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Utah school district seizes lunches from 40 elementary students with meal debts

As many as 40 students at Uintah Elementary in Salt Lake City had their lunches trashed by school authorities because their parents were behind on meal payments.

If you are a parent living in Salt Lake City with a monetary arrears with the Uintah Elementary school’s meal program, you better pay up.

The district acted in IRS-like fashion, swooping in this week and literally seizing lunch trays from approximately 40 students who had sat down for their noon meal, all because their parents were behind in their payments, says CBS News on Thursday.

According to Jason Olsen, a Salt Lake City District spokesman, the child-nutrition department notified officials at the school on Tuesday, after the meals had been served, of the list of so-called delinquents.

Guess how the school responded? Did they perhaps send a note home with the students, or decide to make phone calls or send emails to the parents? Of course not. They decided that the best course of action would be to yank the trays of food from underneath the children’s noses and throw the food out.

"It was pretty traumatic and humiliating," Erica Lukes, one of the children's mothers, told the Salt Lake Tribune. "I think it's despicable. These are young children that shouldn't be punished or humiliated for something the parents obviously need to clear up."

Olson said the school did try to contact the parents to notify them about the overdue accounts on Monday, but failed to reach them all prior to Tuesday’s lunch period.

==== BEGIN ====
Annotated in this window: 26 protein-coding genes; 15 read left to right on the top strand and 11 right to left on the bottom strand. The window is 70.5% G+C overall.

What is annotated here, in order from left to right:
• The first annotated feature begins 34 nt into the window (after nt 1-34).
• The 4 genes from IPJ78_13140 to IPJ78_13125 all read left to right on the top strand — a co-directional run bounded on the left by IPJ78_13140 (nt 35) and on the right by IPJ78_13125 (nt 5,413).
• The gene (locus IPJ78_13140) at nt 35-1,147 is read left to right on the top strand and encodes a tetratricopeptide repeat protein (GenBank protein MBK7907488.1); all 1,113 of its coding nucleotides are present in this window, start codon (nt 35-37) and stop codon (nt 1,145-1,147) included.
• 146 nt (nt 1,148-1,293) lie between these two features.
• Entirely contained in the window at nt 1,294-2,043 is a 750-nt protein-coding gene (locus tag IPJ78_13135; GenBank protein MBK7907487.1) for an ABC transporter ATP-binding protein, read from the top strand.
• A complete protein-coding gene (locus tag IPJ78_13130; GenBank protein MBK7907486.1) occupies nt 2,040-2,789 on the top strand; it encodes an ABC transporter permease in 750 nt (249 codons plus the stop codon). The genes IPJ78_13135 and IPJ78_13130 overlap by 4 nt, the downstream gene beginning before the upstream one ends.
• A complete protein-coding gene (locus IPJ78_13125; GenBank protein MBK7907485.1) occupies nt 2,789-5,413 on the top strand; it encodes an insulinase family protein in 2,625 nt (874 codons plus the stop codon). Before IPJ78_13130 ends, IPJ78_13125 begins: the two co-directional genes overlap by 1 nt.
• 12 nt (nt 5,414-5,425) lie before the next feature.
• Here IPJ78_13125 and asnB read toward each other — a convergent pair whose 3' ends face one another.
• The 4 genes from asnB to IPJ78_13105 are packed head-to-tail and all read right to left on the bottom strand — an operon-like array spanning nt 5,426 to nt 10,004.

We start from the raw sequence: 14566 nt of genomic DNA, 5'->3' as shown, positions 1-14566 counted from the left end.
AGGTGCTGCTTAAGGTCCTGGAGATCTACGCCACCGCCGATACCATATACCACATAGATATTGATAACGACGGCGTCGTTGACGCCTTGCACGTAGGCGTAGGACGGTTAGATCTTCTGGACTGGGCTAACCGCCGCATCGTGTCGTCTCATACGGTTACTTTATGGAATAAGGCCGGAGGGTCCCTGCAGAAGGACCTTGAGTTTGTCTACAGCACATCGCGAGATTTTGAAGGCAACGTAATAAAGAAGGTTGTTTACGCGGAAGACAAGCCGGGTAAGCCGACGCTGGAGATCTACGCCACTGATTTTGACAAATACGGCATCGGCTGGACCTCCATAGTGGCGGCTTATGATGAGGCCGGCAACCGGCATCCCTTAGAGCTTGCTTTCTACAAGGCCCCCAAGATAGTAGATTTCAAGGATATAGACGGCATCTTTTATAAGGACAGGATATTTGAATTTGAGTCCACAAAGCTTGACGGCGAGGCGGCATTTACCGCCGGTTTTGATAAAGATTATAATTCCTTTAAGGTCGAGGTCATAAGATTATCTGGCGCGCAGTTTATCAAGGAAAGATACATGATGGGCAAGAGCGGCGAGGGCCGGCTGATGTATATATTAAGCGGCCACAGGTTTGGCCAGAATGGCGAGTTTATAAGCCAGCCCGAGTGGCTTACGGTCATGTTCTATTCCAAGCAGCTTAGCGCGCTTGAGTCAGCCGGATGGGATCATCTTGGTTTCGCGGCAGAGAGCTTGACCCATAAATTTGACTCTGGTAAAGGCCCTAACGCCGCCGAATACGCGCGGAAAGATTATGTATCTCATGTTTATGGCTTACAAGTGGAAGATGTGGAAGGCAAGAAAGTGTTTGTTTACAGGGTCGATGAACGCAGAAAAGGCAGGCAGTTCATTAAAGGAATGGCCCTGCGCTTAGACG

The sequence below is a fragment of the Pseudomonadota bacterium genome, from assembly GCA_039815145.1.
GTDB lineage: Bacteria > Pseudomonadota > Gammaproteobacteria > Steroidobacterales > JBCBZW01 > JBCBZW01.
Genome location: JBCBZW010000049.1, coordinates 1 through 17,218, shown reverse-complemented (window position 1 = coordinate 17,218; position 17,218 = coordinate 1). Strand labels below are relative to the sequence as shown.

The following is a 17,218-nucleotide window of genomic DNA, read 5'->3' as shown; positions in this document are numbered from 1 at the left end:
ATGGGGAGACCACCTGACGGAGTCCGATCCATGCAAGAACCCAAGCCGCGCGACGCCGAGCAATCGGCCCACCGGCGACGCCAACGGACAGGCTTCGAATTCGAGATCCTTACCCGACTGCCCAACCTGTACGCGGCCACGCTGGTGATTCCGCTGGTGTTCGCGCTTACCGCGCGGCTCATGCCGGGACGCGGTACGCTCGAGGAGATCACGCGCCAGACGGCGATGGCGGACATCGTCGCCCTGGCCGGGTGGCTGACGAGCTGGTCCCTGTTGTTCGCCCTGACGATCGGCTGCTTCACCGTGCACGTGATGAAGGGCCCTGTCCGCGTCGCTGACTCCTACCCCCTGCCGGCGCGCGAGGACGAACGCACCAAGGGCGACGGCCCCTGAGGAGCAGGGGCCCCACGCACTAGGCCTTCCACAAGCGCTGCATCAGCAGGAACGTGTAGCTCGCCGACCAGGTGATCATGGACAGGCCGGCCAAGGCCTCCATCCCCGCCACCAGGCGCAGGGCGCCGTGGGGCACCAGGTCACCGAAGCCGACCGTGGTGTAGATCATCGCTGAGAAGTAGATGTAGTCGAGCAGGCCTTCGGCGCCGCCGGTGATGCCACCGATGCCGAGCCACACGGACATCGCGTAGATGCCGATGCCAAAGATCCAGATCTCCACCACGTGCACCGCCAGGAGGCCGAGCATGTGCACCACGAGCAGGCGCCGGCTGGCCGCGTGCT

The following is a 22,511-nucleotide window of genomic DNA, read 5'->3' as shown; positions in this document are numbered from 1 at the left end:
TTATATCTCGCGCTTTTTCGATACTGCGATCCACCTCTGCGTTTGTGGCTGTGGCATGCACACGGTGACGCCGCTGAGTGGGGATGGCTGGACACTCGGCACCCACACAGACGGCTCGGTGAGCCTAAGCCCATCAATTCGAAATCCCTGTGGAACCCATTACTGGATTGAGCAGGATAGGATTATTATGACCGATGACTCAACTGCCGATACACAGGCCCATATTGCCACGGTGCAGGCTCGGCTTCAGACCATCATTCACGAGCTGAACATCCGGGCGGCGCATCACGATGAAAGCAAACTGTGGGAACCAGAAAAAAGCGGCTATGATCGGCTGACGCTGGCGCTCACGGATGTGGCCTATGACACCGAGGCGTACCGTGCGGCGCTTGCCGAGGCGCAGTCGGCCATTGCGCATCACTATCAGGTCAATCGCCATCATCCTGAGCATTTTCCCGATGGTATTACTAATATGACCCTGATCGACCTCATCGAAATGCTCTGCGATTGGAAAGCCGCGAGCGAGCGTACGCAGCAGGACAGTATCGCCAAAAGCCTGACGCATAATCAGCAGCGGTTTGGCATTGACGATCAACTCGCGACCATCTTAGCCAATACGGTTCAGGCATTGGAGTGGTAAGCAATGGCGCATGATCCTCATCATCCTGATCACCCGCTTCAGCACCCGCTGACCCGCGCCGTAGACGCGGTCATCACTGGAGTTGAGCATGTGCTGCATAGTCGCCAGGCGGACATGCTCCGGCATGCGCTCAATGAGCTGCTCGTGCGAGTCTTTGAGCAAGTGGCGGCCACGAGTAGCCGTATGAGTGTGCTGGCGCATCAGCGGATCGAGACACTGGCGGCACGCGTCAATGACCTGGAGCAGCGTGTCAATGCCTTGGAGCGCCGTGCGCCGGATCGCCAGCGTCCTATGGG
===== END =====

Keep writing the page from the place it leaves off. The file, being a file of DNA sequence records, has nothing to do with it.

Olson stated the obvious shortly after the Gestapo lunch monitors snatched the lunch plates from the kids and replaced them with fruit and milk. I see – a fourth grader can have a bowl of fruit and milk on the house, but rotini in sauce with a salad on the side is far too magnificent to be given out gratis.

“Something's not working, and that's what the school and child-nutrition department are going to work on together,” Olsen said. “This can be easily prevented. If students were humiliated and upset that's very unfortunate and not what we wanted to happen.”

After the outcry from parents reached concert decibels, a lengthy apology was later posted to the district's Facebook page, which read in part:

“This situation could have and should have been handled in a different manner. We apologize… We understand the feelings of upset parents and students who say this was an embarrassing and humiliating situation.”

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